Wednesday's dailies' front pages share very little in common and the topics they cover vary to a great degree. Most papers offer more details about the disappearance of Chagall's painting "Jacob's Ladder" from the gallery Zlata Husa which belongs to TV magnate Vladimir Zelezny.
Czechs go to live and work abroad for economic purposes, says Lidove noviny. Qualified people who find work in their field can make much more money than they would in the Czech Republic. More and more Czechs are taking advantage of opportunities to work for international organisations such as the EU, the UN, UNESCO or OECD.
A registered nurse who can speak a foreign language has little difficulty finding work abroad, says the paper. Lately, Saudi Arabia has become an attractive destination for nurses as the country recognises their Czech diplomas and pays from 1,950 to 2,300 US dollars a month.
Mlada fronta Dnes writes about an art exhibition called "Subculture" which is due to open in Prague on August 5. Some 30 artists from all over the world will display their work inspired by skateboarding, graffiti and hip-hop. Carl E. Smith, an American graphic designer living in Prague is one of the two main organisers of the exhibition. He told Mlada fronta Dnes it wasn't going to be a document from the outside and that the participants in "Subculture" were people who live the portrayed life-style and love it.
Moving on to Hospodarske noviny, and an interview with the well-known former dissident, writer and playwright Pavel Kohout. 78-year-old Pavel Kohout talks about democracy, politics and moral values. He is quite content with the results of the recent elections and believes that the Czech Republic is on the right track. When asked about his old friend Vaclav Havel, Mr. Kohout replied that Mr Havel has been a blessing for this country but unfortunately, he has stayed in power longer than he should have.
Pravo reports about a hunger strike at Pankrac prison detention centre. Thirty two men awaiting trial, primarily from the former Soviet Union, are protesting against their detention and the slow proceedings in their cases. A prison service spokeswoman told Pravo that each case is being revised but no one will make any concessions to any groups trying to put pressure on the institution. If the detained continue to refuse food, they will receive more attention from doctors and psychologists will also be brought in.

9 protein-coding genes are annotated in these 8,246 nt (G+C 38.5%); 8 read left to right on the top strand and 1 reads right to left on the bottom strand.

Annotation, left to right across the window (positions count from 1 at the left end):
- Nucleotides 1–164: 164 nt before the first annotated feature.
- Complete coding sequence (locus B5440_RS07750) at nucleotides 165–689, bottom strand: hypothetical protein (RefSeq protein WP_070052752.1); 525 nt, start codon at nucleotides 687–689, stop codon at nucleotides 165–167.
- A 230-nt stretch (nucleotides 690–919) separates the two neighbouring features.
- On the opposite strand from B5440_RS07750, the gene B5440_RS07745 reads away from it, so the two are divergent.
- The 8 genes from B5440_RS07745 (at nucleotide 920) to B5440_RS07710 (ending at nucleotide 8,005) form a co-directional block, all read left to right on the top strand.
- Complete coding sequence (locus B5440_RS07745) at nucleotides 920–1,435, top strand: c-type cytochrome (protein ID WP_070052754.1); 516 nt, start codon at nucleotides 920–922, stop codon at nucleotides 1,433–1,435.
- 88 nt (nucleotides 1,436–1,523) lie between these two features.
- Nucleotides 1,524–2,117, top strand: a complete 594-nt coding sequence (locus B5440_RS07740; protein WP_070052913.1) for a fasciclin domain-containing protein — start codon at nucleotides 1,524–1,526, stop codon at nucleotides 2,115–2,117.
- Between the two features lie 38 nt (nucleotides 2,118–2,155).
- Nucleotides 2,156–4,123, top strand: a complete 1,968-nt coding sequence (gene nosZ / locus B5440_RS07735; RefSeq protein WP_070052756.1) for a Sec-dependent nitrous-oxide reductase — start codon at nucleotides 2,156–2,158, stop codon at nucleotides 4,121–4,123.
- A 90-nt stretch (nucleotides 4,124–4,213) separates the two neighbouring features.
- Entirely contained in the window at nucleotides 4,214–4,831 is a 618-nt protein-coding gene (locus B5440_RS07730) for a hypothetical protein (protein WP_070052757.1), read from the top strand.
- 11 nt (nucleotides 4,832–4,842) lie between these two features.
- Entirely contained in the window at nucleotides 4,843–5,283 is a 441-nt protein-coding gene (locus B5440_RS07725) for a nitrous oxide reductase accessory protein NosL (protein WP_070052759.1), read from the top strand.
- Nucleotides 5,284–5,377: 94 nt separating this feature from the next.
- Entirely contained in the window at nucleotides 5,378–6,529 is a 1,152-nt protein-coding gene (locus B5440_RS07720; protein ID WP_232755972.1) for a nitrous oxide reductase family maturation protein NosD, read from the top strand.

Back to Mlada fronta Dnes now. The daily describes the changes that the newly elected politicians have had to deal with in their personal lives. For instance, Health Minister Marie Souckova had always got around Prague by public transportation. Now, she is trying to get used to riding in the back of a luxurious limousine with a personal driver. She can no longer go for a walk by herself. Most other ministers also find their newly acquired benefits limiting and a bit superfluous. But, as the daily says, most former politicians had no trouble getting used to their privileges.
A tourist found and returned 100,000 Czech crowns, reads a headline in Mlada fronta Dnes. For many 100,000 crowns, which amounts to well over 3,000 US dollars is a lot of money, and would be worth keeping. However, a 49-year-old Czech tourist who found the package of money lying on the street in South Moravia didn't seem to have any dilemma. He found the closest police station, turned the money in and left. The police haven't found the owner of the package, so now the money will have to wait in Lost and Found until someone claims it.
And finally, Hospodarske noviny is looking into the number of asylum seekers in the UK who come from the Czech Republic. As the daily writes, the summer months witness a sharp increase in the number of asylum requests filed by Czech Romanies. This is despite the British immigration year-long controls re-established at Prague's Ruzyne airport not too long ago. While in January 20 Czech Romanies sought asylum in the UK, in May it was 9 times as many and in June, the number continued rising to 280. However, British officials say that no measures such as introducing visa regulations for Czech nationals are being prepared.
New foreigners’ law to change conditions for non-EU nationals
Czech foreign ministry reports record number of visa applications
Restaurant tells visitors to “clear their plates” or pay a 50 crown fine for wasting food
New index shows locations with best quality of life in Czech Republic
Archaeologists unearth rare Renaissance-Baroque brew house in ‘Czech Paradise’